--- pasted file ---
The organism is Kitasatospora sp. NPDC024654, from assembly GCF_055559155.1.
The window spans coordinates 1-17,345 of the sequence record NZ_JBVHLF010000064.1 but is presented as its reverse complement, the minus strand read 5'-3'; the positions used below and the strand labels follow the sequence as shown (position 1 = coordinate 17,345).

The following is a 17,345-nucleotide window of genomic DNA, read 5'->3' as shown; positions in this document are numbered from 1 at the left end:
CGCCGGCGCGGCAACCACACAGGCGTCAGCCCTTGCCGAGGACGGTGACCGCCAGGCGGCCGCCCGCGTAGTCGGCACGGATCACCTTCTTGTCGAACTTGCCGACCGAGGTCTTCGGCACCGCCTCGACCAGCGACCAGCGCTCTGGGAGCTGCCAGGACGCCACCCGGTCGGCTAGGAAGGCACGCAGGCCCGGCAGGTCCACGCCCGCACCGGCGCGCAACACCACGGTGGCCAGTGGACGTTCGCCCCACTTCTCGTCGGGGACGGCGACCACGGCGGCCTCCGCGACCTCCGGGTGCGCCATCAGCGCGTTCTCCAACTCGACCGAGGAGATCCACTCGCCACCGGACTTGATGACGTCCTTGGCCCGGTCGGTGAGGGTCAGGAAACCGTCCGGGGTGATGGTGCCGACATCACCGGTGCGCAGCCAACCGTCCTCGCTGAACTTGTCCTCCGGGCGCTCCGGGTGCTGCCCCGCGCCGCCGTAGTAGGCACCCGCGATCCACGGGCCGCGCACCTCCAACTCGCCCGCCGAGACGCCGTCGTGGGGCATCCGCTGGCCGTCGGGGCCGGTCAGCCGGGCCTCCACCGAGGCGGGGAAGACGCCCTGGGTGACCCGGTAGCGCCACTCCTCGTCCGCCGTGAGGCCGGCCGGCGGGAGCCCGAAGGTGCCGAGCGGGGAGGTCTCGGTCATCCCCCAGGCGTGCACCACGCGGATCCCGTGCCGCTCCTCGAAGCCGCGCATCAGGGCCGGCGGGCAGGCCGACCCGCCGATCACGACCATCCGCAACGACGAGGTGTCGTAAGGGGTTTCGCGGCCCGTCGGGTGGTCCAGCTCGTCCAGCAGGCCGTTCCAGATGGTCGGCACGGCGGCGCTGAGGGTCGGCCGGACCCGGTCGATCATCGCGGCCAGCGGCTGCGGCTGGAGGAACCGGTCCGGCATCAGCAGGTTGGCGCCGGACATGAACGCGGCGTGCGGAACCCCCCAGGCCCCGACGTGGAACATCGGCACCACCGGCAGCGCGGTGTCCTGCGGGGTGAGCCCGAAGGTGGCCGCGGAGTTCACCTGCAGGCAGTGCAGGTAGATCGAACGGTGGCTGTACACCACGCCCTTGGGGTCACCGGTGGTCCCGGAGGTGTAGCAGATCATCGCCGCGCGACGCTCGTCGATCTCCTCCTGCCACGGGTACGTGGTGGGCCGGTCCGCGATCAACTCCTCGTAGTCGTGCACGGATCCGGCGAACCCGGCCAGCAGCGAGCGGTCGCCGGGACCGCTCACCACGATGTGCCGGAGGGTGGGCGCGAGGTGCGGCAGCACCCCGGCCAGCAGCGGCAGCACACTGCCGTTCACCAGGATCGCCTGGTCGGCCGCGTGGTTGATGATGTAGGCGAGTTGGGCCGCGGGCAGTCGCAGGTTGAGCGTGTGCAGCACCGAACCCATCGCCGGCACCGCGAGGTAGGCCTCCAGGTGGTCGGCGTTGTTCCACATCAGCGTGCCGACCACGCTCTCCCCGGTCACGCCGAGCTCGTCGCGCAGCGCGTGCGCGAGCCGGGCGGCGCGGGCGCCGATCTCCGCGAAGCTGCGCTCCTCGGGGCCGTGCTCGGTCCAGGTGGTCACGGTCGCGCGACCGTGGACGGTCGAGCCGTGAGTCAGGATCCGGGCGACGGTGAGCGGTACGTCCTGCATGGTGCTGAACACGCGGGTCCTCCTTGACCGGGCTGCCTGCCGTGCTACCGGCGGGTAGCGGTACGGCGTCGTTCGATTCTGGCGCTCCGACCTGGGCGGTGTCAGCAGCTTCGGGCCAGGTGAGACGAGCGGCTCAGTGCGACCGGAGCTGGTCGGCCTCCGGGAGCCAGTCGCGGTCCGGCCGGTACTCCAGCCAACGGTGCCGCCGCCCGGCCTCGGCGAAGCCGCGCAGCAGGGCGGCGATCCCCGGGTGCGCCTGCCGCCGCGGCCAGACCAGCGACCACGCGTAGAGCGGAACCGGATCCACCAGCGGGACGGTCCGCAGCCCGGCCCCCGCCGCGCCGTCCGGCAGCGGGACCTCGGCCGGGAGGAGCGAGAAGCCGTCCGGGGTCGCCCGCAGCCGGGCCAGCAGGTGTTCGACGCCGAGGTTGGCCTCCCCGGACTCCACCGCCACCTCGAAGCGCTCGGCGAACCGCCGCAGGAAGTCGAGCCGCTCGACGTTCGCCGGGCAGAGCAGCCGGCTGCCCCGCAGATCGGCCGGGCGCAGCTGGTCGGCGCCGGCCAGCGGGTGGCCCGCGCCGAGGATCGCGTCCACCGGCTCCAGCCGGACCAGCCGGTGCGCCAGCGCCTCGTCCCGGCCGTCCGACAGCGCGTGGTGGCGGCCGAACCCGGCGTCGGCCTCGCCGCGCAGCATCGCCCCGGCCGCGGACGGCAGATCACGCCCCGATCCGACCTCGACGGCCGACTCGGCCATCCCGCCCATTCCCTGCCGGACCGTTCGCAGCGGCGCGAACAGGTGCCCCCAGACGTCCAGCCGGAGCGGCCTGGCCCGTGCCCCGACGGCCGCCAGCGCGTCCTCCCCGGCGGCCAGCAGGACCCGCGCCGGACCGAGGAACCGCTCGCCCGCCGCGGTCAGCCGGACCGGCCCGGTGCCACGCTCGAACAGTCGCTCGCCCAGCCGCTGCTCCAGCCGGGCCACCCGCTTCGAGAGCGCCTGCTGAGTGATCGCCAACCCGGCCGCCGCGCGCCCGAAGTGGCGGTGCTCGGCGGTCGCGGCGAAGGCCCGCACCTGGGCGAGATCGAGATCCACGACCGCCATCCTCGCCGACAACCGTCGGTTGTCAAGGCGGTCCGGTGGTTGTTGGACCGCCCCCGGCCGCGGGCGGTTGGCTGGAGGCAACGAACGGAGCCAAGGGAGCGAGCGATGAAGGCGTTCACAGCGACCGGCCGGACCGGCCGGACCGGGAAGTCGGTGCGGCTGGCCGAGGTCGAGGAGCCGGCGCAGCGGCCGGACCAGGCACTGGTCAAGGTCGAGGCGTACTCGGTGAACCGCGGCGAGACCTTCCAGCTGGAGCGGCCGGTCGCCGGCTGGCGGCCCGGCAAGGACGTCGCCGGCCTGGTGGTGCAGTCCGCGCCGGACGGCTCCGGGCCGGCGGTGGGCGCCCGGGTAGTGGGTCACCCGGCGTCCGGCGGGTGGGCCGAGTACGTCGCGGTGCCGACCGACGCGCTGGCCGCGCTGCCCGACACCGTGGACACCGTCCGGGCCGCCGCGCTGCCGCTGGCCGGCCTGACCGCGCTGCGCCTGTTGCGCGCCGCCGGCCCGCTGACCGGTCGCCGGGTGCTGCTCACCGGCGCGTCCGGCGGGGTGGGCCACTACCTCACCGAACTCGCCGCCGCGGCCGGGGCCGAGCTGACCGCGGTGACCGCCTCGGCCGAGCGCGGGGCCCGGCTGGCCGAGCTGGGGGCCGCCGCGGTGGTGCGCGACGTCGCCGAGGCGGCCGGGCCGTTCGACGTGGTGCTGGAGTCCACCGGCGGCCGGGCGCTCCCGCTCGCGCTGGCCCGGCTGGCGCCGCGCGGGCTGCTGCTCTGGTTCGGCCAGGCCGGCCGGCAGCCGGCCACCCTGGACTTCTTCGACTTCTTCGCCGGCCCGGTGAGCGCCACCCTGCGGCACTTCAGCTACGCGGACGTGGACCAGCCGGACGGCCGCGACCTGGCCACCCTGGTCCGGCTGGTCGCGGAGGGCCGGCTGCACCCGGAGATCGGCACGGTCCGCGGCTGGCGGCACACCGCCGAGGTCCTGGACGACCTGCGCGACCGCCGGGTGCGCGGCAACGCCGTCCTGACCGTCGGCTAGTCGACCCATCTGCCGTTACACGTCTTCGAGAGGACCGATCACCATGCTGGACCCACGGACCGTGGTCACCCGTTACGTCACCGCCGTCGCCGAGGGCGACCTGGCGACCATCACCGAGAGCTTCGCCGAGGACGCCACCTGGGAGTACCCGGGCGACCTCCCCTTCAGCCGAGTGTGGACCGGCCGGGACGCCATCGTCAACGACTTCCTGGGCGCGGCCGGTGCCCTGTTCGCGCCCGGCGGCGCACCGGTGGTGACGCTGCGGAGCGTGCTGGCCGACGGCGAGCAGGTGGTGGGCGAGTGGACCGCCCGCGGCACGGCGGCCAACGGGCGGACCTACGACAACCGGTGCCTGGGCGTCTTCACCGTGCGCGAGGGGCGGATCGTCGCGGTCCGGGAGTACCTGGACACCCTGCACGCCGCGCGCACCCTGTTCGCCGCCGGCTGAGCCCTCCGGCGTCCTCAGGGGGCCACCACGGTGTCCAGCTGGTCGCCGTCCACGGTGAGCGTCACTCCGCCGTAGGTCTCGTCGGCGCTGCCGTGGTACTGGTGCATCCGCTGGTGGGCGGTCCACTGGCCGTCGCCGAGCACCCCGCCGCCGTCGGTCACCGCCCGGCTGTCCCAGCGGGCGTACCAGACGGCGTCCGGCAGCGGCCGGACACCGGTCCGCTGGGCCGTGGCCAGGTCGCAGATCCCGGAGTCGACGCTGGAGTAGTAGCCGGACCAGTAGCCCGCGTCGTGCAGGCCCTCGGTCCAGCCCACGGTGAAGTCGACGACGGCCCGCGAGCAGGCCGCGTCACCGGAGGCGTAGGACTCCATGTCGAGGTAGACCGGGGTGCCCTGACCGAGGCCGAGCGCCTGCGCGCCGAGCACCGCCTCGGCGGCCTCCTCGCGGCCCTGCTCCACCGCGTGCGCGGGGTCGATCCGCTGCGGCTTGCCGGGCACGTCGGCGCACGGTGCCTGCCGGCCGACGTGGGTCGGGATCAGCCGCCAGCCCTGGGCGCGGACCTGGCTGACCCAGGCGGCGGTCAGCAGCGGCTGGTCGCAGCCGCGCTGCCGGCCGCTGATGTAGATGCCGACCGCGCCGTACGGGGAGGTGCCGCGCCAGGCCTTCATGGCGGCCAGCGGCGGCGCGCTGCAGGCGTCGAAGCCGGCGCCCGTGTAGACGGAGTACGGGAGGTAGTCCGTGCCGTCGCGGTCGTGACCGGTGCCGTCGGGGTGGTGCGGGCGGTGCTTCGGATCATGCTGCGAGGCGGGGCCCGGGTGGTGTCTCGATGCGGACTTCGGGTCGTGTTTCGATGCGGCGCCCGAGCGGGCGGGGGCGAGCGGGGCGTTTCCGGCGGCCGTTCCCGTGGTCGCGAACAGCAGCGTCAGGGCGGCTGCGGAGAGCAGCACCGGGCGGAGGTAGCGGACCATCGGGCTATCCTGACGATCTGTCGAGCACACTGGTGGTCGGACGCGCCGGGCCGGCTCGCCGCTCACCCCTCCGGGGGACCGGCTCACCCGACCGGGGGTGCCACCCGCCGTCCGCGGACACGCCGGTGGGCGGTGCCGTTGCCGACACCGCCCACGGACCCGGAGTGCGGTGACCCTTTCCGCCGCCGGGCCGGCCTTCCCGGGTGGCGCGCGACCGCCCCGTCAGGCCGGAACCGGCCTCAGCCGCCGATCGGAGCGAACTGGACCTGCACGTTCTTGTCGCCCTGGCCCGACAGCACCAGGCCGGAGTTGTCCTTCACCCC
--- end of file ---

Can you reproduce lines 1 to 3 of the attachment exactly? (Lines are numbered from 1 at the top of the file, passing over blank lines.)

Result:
The organism is Kitasatospora sp. NPDC024654, from assembly GCF_055559155.1.
The window spans coordinates 1-17,345 of the sequence record NZ_JBVHLF010000064.1 but is presented as its reverse complement, the minus strand read 5'-3'; the positions used below and the strand labels follow the sequence as shown (position 1 = coordinate 17,345).

The following is a 17,345-nucleotide window of genomic DNA, read 5'->3' as shown; positions in this document are numbered from 1 at the left end: